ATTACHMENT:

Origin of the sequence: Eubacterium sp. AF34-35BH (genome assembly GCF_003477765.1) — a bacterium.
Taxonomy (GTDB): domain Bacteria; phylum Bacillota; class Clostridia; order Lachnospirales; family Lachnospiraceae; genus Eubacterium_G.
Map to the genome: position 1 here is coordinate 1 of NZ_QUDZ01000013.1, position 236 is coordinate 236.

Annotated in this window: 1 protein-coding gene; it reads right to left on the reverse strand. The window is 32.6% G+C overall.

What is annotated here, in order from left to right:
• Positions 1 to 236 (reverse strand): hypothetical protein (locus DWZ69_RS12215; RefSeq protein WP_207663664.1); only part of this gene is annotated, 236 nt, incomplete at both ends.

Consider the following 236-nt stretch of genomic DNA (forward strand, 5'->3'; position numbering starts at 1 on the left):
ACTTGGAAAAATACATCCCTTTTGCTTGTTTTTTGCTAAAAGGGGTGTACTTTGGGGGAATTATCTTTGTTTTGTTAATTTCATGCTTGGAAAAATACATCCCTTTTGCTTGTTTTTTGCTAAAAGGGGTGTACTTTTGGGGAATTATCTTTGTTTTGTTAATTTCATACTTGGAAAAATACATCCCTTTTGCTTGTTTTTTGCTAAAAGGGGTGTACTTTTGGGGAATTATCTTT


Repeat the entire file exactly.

Origin of the sequence: Eubacterium sp. AF34-35BH (genome assembly GCF_003477765.1) — a bacterium.
Taxonomy (GTDB): domain Bacteria; phylum Bacillota; class Clostridia; order Lachnospirales; family Lachnospiraceae; genus Eubacterium_G.
Map to the genome: position 1 here is coordinate 1 of NZ_QUDZ01000013.1, position 236 is coordinate 236.

Annotated in this window: 1 protein-coding gene; it reads right to left on the reverse strand. The window is 32.6% G+C overall.

What is annotated here, in order from left to right:
• Positions 1 to 236 (reverse strand): hypothetical protein (locus DWZ69_RS12215; RefSeq protein WP_207663664.1); only part of this gene is annotated, 236 nt, incomplete at both ends.

Consider the following 236-nt stretch of genomic DNA (forward strand, 5'->3'; position numbering starts at 1 on the left):
ACTTGGAAAAATACATCCCTTTTGCTTGTTTTTTGCTAAAAGGGGTGTACTTTGGGGGAATTATCTTTGTTTTGTTAATTTCATGCTTGGAAAAATACATCCCTTTTGCTTGTTTTTTGCTAAAAGGGGTGTACTTTTGGGGAATTATCTTTGTTTTGTTAATTTCATACTTGGAAAAATACATCCCTTTTGCTTGTTTTTTGCTAAAAGGGGTGTACTTTTGGGGAATTATCTTT